Albuca shawii (syn. Albuca trichophylla) is native from the Eastern Cape to Limpopo Province, South Africa. It can be found from 150-2400 m on cliffs and rocky grasslands. The leaves are narrow and covered with short sticky hairs, reputedly smelling of aniseed when crushed! Flowers are few, approximately 15 mm, yellow (with green stripes), nodding and scented. Blooming time is September to February in habitat. The species is summer growing, and winter dormant. It is one of the more commonly grown species because of the profusion of flowers it produces. This is a worthy species for a nice container garden. It is named for the Scottish botanist John Shaw (1837-1890). Photos 1-2 were taken by Paul Tyerman, 3-5 were taken by Nhu Nguyen at the UC Santa Cruz Arboretum, and photo 6 of the seeds was taken by David Pilling.
Photographs by David Pilling; the hairs are a distinctive feature and are present on leaves and stems; the stem in photo 1 is 2-3 mm wide, which makes the hairs a fraction of a millimeter long; to the eye they look more like a white fuzz; photo 2 is more representative of their appearance. Photo 2 shows all of the buds at a stem top; from the spacing of the flowers in other photos it is apparent that the stem elongates as the flowers open. Gently rubbing the stems between your fingers will release the scent. In photos 4-6 the typical situation for this genus of alternate anthers being different can be seen.
Photo 1 is of a seed pod; photo 2 shows seed pods point up, flowers down. Photo 3 displays the leaf C cross section; cutting one will cause a drop of liquid to form immediately. Photo 4 has views of the back and the front of a leaf - the inside of the C with no hairs faces the stem (bottom in the photo). Photo 5 shows the seeds in a ripe seed pod. Photo 6 is of bulbs on a 10 mm grid, the bulb on the right is upside down.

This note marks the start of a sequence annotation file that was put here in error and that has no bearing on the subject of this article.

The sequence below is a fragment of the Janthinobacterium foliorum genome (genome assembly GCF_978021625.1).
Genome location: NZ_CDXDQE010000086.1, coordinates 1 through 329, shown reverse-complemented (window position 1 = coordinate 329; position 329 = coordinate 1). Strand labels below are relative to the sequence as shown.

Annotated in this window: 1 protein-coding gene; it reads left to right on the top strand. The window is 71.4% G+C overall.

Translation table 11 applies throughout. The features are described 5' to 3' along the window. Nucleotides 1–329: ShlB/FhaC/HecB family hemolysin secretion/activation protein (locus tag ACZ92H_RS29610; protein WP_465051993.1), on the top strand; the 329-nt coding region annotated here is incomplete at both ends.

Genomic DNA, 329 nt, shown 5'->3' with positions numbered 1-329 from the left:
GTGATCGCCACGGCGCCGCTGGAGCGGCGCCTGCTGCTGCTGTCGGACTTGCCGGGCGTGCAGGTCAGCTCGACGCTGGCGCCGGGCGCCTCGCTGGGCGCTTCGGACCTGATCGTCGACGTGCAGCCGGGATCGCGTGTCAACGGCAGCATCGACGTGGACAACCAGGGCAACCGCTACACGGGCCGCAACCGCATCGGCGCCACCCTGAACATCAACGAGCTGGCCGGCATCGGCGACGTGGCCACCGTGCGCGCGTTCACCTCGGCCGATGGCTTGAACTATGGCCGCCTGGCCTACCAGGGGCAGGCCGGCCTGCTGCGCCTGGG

Albuca sp. 'Augrabies Hills' (ex. Arid Lands?) is a commonly sold plant. Its place of origin and species have been the subject of a PBS list discussion highlights of which can be seen below.
Dylan Hannon reported that he received plants from Arid Lands Greenhouses and was told they were grown from seed collected in the Aughrabies Hills. This is a dry area in the northwest Cape near the southeastern Namibian border. Augrabies falls is a waterfall on the Orange River, in the northwest Cape near the Namibian border; the native people called it the "place of big noises" from which the settlers derived the name 'Augrabies', sometimes written 'Aughrabies' and applied it to various features in the area stretching West. The plant that everyone grows resembles an Eastern Cape species, Albuca polyphylla. Nhu Nguyen examined his plants and found that they keyed out very closely to the description for that species. One difference, however, is that that plant according to Elsa Pooley in Mountain Flowers does not have yellow on the tepals. If seed for this plant was collected in the area that it was reported to be collected in it couldn't be Albuca polyphylla since it doesn't grow there.
Until we have formal confirmation of where the seed was collected or dna confirmation of what it is, we are retaining it as an unknown species on the wiki.